Pharmaceutical and Biologics

 

Sterility test: USP <71>, EP 2.6.1


Nelson Labs Europe performs sterility tests under the most stringent test conditions in a sterility isolator. All materials and test items enter the isolator through a transfer hatch. Before entering the manipulation area the outer surfaces of all materials are decontaminated using Vaporised Hydrogen Peroxide (VHP). This prevents the manipulation area from being contaminated and assures an absolute sterile working environment.
When performing sterility tests in a well validated isolator, the risk of a false positive sterility test is virtually down to zero. When the test is performed in a sterility isolator, the influence and the efficacy of the surface decontamination should be validated. This way, false negative results can be excluded.
 

In order to validate the possible penetration of VHP through the packaging material, the test items are inoculated with a small number of S. aureus. Subsequently, the outer surface of the test items are decontaminated in the transfer hatch of the isolator and the viability of the micro-organism is determined.

 

Bacterial Endotoxins (LAL): USP 85, EP 2.6.14


Pyrogens are a group of substances capable of eliciting a fever response upon injection or infection. Endotoxin is a subset of pyrogens that is strictly of gram-negative bacterial origin. Dozens of microbiological compounds have been found to induce fever, but many do so only weakly or only at very high doses.
Most reactive (by far), most occurring and most resistant to extreme conditions of all possible pyrogens are gram-negative bacterial endotoxins. This is why the focus of pyrogens is mainly on endotoxins.
LAL-activation is considered analogous to the response that is considered to be pyrogenic but is more specific for bacterial endotoxin and at much lower levels of detection.
Endotoxins or Lipopolysaccharides (LPS) are a part of the outer cell wall of gram-negative bacteria.


LAL chromogenic kinetic assay


Endotoxins catalyse the activation of a proenzyme in the Limulus Amebocyte Lysate (LAL). The rate of activation is determined by the concentration of endotoxin present. The activated enzyme induces the formation of colour which is measured photometrically continuously throughout the incubation period. The concentration of endotoxin present is characterised by the time needed to increase the optical density by 0.2 units. A calibration curve is developed from an E. coli endotoxin standard from which reaction times of unknowns can be translated into Endotoxin concentration.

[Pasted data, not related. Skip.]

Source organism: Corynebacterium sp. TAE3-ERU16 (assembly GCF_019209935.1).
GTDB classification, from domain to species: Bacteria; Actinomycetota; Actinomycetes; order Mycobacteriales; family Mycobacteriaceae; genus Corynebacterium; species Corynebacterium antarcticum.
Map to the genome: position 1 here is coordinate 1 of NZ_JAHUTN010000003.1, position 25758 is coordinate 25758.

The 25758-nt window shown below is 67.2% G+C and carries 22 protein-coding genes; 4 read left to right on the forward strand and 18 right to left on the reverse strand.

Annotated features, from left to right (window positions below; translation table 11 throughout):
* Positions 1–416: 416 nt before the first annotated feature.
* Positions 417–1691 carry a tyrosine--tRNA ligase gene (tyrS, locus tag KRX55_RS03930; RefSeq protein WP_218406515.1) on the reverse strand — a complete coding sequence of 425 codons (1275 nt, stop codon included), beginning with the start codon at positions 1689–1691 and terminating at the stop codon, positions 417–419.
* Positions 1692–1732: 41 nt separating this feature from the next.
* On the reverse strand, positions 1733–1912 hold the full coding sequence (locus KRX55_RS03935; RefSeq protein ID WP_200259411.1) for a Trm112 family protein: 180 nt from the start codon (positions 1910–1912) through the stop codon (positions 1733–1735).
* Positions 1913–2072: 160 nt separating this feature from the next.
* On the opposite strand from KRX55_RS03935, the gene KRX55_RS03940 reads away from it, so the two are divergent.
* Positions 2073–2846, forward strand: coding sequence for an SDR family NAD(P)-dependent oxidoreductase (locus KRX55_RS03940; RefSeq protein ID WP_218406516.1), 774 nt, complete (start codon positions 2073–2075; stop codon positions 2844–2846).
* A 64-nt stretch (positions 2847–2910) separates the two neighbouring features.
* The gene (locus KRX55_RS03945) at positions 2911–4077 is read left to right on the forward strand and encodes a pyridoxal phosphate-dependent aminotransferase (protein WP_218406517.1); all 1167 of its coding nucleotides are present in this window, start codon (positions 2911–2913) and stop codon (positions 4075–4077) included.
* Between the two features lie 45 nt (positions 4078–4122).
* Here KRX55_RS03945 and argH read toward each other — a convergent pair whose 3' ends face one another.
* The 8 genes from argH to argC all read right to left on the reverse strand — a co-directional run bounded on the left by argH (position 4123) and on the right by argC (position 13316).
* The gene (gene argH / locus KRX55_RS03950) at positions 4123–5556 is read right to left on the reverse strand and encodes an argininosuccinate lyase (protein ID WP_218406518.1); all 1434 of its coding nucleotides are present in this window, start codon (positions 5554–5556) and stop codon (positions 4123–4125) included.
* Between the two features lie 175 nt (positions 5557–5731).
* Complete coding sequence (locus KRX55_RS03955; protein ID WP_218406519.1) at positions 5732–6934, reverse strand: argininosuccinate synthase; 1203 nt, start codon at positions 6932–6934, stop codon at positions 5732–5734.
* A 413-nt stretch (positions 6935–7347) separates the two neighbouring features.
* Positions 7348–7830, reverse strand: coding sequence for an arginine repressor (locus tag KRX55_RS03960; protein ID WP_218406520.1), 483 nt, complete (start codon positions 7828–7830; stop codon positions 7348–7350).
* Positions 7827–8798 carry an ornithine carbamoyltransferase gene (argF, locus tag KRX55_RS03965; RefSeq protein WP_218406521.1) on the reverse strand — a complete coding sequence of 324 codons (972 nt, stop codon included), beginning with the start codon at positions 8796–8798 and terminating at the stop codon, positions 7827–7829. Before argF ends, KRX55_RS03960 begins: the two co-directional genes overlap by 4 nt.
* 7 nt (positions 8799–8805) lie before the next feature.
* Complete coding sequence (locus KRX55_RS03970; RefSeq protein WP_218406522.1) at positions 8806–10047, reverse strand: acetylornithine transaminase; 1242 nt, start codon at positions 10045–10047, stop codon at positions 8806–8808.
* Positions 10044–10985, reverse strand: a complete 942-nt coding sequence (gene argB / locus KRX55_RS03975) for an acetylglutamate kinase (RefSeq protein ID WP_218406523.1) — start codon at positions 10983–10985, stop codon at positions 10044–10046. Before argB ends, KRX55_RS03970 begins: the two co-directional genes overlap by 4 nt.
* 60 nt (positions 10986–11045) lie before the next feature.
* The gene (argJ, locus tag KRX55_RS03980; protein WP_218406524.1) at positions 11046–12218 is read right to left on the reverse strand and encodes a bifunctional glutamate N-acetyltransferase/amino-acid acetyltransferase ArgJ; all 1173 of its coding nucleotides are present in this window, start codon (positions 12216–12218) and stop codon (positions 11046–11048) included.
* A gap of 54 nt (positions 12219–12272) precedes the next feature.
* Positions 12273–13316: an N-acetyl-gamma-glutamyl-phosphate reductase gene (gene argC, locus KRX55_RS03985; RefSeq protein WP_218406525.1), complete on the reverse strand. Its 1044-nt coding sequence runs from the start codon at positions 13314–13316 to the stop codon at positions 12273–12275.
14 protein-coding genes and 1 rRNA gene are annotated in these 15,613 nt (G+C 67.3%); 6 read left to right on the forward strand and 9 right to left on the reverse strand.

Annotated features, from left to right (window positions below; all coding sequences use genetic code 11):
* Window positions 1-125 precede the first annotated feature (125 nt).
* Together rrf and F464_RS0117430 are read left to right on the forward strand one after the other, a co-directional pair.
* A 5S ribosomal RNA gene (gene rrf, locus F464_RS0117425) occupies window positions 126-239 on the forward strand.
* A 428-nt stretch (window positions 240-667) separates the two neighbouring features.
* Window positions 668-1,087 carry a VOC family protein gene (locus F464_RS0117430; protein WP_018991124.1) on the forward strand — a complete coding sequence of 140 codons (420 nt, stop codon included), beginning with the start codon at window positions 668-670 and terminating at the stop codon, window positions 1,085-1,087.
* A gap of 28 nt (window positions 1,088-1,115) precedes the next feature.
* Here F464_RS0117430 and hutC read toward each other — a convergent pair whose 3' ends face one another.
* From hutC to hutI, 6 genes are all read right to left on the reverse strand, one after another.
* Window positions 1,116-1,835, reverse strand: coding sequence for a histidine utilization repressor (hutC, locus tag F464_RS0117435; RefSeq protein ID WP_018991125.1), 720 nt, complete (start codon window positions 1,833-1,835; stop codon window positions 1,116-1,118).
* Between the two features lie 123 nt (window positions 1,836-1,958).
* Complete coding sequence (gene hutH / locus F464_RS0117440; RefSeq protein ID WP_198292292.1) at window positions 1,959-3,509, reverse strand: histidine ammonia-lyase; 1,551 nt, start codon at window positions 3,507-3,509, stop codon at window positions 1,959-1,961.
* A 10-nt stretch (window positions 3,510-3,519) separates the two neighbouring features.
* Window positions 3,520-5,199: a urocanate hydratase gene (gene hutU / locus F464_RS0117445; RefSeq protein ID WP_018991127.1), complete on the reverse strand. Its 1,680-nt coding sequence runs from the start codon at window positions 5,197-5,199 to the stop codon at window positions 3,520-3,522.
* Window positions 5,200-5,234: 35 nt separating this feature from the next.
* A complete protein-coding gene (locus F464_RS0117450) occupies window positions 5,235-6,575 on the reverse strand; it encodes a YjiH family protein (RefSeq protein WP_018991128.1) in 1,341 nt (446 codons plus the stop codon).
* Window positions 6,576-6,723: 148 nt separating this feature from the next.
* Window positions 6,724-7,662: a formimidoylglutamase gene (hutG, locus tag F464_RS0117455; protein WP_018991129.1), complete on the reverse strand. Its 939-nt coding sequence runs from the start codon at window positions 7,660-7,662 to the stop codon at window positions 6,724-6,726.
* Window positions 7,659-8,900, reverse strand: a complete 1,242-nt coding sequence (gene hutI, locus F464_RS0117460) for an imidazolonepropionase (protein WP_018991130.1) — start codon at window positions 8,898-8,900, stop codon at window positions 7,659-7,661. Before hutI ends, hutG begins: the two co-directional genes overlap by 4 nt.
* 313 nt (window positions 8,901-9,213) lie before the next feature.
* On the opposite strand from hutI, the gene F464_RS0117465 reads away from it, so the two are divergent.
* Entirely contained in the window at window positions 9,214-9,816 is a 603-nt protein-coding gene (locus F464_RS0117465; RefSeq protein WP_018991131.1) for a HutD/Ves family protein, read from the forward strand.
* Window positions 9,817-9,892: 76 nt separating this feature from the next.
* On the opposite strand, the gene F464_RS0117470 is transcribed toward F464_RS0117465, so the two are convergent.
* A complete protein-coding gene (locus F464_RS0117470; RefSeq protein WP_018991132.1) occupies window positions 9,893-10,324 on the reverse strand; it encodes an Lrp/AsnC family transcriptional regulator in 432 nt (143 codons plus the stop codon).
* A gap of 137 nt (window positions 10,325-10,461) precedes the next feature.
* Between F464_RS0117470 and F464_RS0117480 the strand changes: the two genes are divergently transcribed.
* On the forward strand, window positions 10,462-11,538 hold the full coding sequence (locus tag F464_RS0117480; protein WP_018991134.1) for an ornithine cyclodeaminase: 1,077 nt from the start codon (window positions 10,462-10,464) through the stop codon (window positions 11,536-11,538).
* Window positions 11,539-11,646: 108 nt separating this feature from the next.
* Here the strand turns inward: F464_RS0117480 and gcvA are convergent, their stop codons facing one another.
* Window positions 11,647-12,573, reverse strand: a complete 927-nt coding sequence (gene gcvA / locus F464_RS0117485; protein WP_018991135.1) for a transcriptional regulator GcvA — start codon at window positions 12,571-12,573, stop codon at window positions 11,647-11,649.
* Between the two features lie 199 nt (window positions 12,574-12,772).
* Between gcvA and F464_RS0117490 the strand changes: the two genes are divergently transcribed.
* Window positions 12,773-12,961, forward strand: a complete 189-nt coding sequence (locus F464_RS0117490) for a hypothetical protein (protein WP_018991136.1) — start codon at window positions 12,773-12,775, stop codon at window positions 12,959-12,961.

The kinetic approach for the LAL test allows for a cost-effective, automatable and quantifiable method to detect gram-negative bacterial pyrogens. It is also one of the few existing methods with a theoretical detection limit of 0.001 EU/mL.


Inhibition & Enhancement


The constitution of the test liquid (or extract) may influence the proper functioning of the enzyme and thus result in an over- or underestimation of the endotoxin concentration. To exclude this inhibition or enhancement of the enzyme, a positive product control (PPC) for each sample is included in the assay.

 

Microbiological Examination of Non-Sterile Products: Microbial Enumeration Tests: USP <61>, EP 2.6.12


These tests will allow quantitative enumeration of mesophilic bacteria and fungi that may grow under aerobic conditions.
The tests are designed primarily to determine whether a substance or preparation complies with an established specification for microbiological quality.
Validation: Suitability of the counting method in the presence of the product.
For each type of product where bioburden is to be determined, the applied microbial recovery method should be determined during a validation study prior to the routine application of the desired method.
An artificial bioburden of less than 100 CFU of one of the following organisms will be applied to the test item: Pseudomonas aeruginosa, Staphylococcus aureus, Bacillus subtilis, Candida albicans or Aspergillus niger. Subsequently, the bioburden of the test items will be determined using the selected method. A count of any test organism not differing by a factor greater than 2 from the value of the control in the absence of the product must be obtained.

If growth inhibition is noticed, the use of a suitable neutralizer should be validated.


Total Aerobic Count
 

2 x 10 mL of the product will be membrane filtered and the membranes transferred once to Trypticase Soy Agar (TSA) plates and once to Potato Dextrose Agar (PDA) plates. TSA plates will be incubated for 3-5 days at 30-35°C. PDA plates will be incubated for 5-7 days at 20-25°C. 
The results are expressed as CFU/g.